Western Producer reporter Karen Briere attended The Canadian Federation of Agriculture annual meeting in Ottawa and filed this report
Frustrated farmers lined up at a microphone during the Canadian Federation of Agriculture annual meeting last week to vent about provincial carbon policies.
One delegate noted Saskatchewan, which is staunchly opposed to any scheme, probably has it right by waiting to see what works and what doesn’t.
Those already affected by new costs say competitiveness is at risk.
“For those of you who don’t have the distinct pleasure of having a cap-and-trade system, take ours please,” said Mark Wales, a director of the Ontario Federation of Agriculture.
Since new taxes were imposed Jan. 1 Wales said diesel, both clear and coloured, has gone up 5.4 cents per litre, gasoline is up 4.6 cents, and natural gas and propane are each up 3.3 cents.
The average greenhouse operator is facing new annual costs of $6,500, he said, and this new revenue is all likely to go toward transit in Toronto and subsidizing electric vehicles.
“The challenge is we’re being downloaded everybody’s climate tax costs as of Jan. 1 and we cannot collect back one penny of that from the marketplace ever,” Wales told a carbon policy panel. “That’s what a cap-and-trade system will do to you unless there is some offsetting benefit.”
He said vague government promises of carbon offset benefits are unlikely to materialize, and if they do, the government wants sequestration guarantees of 100 years.
British Columbia agriculture council delegate Lynda Atkinson, who raises cattle and horses, said farmers there do get a rebate on diesel but use other fuels for which they aren’t compensated.
Andy Kuyvenhoven, an Ontario greenhouse grower who represents the Canadian Ornamental Horticulture Alliance, said he can’t square the challenge to grow more food with the penalty of carbon tax.
The meeting heard that farmers around the world will have to produce more food in the next 40 years than in the preceding 10,000 years.
He said some greenhouse vegetable growers from Ontario are moving to Ohio, where there is no carbon policy.
“That’s not reducing global carbon,” he said. “All we did was pack up our bags and go somewhere else.”
In his cut-flower business, competition from South American or African production is taking shelf space at lower costs but Kuyvenhoven said the carbon required to fly the product to Canada isn’t recognized.
“How do I manage? Where are my tools?” he asked, referring to the fact that there are no rebates or exemptions, or recognition for carbon aggregation in Ontario’s policy.
Susan Wood-Bohm, executive director of Alberta Innovates Bio Solutions, said Alberta began its carbon regulations in 2007 and is only now getting it right.
“You’re going to have to grow up a bit in this world and it’s not easy, but there are some tools that you should really keep an eye on,” she said.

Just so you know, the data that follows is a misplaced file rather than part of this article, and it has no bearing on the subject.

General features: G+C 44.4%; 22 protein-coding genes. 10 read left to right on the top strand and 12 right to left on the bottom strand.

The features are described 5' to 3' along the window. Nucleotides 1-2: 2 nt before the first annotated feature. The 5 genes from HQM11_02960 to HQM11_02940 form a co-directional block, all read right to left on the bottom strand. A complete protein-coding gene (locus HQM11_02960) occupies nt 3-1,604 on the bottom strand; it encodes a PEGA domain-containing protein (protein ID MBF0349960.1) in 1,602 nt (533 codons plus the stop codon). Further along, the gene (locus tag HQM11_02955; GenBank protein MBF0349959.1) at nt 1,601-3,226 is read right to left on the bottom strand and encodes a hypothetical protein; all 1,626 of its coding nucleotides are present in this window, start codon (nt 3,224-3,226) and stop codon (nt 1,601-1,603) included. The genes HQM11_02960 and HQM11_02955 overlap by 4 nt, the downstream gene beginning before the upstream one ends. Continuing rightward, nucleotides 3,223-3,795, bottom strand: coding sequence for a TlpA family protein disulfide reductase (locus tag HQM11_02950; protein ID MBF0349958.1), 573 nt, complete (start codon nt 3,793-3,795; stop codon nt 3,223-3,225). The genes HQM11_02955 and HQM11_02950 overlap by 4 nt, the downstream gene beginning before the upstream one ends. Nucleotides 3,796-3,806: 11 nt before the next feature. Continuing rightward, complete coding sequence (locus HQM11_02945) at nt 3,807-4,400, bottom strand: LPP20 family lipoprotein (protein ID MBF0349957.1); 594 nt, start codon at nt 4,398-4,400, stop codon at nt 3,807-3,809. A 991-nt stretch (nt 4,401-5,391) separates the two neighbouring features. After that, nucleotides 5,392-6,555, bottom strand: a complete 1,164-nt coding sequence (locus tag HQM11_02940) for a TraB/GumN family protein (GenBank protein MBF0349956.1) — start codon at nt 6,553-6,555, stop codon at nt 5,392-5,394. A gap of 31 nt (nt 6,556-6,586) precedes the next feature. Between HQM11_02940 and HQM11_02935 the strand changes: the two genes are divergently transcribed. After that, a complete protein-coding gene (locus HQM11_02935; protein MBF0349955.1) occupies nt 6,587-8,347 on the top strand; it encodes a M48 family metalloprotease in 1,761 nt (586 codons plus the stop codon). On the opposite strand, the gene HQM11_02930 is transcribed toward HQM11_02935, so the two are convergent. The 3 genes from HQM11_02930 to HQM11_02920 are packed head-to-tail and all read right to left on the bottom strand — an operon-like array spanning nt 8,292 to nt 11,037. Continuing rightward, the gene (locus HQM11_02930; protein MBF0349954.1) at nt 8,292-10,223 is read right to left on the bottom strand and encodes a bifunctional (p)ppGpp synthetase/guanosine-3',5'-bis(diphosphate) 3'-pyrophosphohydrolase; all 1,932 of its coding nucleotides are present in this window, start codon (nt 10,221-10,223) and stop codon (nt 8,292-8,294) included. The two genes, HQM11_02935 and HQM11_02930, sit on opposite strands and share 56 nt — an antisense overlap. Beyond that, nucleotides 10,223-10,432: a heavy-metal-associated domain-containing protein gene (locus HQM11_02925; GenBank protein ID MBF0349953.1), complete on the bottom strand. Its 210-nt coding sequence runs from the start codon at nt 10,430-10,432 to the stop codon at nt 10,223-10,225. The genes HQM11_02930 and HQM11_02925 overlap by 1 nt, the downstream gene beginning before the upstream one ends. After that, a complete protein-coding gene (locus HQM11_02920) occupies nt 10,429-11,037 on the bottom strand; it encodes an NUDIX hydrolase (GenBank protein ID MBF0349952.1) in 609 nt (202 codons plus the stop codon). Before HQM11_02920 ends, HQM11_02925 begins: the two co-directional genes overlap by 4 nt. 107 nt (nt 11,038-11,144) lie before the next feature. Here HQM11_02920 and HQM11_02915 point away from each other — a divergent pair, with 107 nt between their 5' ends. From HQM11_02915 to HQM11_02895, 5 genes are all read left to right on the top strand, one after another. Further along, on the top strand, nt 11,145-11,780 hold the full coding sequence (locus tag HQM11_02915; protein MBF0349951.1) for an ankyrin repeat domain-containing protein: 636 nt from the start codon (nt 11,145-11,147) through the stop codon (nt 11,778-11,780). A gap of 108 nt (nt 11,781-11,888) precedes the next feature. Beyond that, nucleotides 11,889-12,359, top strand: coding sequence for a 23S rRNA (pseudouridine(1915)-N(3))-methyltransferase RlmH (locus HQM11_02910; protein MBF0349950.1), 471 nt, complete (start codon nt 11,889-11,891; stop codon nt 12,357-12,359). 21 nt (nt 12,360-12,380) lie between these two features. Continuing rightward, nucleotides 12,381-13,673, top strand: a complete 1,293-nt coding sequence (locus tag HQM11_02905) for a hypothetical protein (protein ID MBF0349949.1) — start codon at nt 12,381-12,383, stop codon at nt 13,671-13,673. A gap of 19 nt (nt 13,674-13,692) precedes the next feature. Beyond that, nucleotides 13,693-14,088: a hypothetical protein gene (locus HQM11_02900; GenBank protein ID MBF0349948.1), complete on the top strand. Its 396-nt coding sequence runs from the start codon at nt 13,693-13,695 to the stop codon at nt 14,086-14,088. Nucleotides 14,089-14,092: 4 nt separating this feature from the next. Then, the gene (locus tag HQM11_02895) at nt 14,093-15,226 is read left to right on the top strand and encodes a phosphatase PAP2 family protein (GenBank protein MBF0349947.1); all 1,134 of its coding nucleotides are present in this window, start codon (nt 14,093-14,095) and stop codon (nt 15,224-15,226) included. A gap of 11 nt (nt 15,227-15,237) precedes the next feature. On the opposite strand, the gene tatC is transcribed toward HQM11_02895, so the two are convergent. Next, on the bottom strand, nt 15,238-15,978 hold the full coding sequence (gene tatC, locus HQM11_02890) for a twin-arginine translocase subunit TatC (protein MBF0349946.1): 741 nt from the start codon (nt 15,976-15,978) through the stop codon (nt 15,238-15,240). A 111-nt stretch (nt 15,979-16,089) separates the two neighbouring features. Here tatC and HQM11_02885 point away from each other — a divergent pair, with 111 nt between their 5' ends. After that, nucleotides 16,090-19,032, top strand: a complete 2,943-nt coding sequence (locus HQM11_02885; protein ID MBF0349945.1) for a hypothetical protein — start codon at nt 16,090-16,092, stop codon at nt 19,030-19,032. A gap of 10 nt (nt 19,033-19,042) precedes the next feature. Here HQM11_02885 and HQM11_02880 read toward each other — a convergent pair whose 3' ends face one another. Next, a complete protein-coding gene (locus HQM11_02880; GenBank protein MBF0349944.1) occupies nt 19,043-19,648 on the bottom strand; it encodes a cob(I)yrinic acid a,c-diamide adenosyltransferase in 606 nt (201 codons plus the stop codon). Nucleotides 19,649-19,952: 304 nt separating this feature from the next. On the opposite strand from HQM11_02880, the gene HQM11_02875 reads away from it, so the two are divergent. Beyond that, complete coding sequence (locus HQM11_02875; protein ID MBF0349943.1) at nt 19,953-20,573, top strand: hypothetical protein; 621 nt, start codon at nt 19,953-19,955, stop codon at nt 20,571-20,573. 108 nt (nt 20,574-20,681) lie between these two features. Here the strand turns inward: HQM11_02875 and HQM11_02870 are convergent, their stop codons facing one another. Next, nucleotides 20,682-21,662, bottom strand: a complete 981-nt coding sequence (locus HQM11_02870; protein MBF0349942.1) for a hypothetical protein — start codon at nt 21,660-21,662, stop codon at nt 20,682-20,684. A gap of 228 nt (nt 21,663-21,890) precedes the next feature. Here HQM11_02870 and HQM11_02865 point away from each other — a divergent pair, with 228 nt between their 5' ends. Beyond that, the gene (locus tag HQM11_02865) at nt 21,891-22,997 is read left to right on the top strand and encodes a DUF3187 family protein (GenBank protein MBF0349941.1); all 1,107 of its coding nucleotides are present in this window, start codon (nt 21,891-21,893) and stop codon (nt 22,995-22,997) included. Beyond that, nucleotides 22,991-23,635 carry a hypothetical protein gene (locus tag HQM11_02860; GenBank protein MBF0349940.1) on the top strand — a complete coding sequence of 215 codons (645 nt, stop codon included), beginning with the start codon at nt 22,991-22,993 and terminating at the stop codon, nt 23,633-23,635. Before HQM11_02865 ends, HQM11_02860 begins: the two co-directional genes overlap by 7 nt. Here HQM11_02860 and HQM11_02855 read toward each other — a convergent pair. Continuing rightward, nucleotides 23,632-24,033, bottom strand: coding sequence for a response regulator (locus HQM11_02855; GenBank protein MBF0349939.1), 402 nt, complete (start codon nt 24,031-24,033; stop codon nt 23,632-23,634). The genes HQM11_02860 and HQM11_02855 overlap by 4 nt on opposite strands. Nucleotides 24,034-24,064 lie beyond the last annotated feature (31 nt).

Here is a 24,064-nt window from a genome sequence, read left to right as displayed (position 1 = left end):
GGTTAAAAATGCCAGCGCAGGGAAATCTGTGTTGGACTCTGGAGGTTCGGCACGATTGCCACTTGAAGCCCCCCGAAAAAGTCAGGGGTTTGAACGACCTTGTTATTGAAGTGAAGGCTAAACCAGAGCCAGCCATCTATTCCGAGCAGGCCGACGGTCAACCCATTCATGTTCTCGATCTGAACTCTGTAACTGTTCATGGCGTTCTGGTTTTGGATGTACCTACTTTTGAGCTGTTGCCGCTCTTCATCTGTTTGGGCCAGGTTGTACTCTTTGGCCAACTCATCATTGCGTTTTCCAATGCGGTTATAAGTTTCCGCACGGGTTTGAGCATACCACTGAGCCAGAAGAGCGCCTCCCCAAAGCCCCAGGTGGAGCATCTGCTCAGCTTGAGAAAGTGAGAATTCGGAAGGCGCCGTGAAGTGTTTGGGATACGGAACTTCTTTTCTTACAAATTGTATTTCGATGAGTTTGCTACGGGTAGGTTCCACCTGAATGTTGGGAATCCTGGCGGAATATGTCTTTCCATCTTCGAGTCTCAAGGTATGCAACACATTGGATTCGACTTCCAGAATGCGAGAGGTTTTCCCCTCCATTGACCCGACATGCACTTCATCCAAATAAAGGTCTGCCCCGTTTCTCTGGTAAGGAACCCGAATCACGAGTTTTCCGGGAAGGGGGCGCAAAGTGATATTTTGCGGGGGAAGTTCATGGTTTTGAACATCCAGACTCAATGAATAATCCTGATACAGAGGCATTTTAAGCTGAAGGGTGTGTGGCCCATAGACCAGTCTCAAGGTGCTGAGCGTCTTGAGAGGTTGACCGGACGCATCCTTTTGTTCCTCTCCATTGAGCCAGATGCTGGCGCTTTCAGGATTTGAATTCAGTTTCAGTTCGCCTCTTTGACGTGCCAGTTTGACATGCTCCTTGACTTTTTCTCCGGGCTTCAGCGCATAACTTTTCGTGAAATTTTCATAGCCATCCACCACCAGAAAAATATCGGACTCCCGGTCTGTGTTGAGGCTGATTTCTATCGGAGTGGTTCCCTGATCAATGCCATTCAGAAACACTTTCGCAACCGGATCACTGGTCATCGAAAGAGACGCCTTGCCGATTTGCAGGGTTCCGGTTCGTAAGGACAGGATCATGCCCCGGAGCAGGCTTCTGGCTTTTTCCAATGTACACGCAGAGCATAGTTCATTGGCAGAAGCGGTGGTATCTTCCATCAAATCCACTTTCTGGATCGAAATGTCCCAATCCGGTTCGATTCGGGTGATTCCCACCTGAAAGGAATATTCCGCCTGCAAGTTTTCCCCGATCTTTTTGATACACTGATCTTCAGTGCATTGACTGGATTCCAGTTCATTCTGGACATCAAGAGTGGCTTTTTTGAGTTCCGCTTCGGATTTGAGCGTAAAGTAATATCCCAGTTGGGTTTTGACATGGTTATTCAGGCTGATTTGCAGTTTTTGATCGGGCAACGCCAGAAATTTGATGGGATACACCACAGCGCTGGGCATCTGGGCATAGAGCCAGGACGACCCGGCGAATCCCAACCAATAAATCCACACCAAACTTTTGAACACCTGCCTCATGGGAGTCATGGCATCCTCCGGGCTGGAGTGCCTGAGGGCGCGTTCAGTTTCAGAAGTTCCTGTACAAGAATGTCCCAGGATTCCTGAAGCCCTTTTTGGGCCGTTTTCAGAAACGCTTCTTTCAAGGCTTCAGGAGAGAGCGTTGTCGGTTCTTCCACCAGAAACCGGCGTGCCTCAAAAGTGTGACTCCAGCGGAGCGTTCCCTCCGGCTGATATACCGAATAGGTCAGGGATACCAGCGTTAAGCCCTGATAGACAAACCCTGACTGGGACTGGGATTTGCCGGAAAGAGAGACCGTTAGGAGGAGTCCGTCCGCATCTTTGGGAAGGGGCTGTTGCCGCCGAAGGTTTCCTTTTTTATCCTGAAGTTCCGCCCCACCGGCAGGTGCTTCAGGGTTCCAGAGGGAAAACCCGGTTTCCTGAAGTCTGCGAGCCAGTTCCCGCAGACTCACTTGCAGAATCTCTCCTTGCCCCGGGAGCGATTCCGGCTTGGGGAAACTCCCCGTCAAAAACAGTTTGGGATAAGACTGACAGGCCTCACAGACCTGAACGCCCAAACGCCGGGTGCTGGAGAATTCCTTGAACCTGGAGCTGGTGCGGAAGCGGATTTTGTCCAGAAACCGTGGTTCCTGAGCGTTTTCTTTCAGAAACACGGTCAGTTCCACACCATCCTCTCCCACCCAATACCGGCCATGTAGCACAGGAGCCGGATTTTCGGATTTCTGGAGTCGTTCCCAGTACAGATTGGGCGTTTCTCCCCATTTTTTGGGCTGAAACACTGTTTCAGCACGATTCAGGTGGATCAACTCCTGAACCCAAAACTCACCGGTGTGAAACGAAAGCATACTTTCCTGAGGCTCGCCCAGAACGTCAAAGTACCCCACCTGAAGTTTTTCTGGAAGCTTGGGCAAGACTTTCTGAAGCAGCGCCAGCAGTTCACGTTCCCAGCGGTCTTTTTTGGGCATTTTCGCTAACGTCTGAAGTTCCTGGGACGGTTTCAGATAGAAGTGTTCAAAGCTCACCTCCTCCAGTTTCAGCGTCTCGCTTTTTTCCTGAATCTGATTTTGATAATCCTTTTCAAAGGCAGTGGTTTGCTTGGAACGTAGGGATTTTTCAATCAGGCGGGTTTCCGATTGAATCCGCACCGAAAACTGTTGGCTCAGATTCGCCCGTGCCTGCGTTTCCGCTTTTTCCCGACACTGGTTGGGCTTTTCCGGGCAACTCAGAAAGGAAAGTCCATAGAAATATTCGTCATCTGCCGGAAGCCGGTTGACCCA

The decision to take money from large final emitters such as oil and gas companies and put it in a fund to help others reduce emissions was “brilliant,” she said.
“Agriculture in Alberta is booming from the perspective that they do have new technologies coming on,” she said, citing perennial crops and feed additives to reduce methane emissions.
Marion McBride, an organic producer representing the Agricultural Producers Association of Saskatchewan, said carbon taxes appear to be a method of shuffling money rather than dealing with carbon itself.
She said she is concerned about Wood-Bohm’s comment that offset rewards will come from doing something beyond business as usual on the farm.
“I’m not going to go to zero till and I have increased the organic matter on my farm enough to have to pay more taxes on it,” McBride said. “I didn’t do it with the typical methods that most of you here are accustomed to.
“We’re doing everything we can right now to be sustainable. We’re not going to take the bus,” she added to applause.
Panel member and Claresholm, Alta., farmer Dean Hubbard said he has calculated that since his operation moved to zero till in 1995 he has doubled soil organic matter.
He also calculated this his family has sequestered its responsibility for 563 years, based on the average person’s carbon footprint.
The carbon policy in that province will push his costs up by six percent, he said.
Meanwhile, Dale Beugin, research director of Canada’s Ecofiscal Commission, an independent economics organization, said carbon pricing is the lowest-cost way to reduce greenhouse gas emissions.
He said over time people will make choices all through the economy that will change their behaviour.
Competitiveness is a real concern, he said, and good policy will ramp up the carbon cost slowly and predictably.
“Alberta has put a lot of thought into this,” Beugin said. “Their policy is explicitly designed to try to manage those effects.”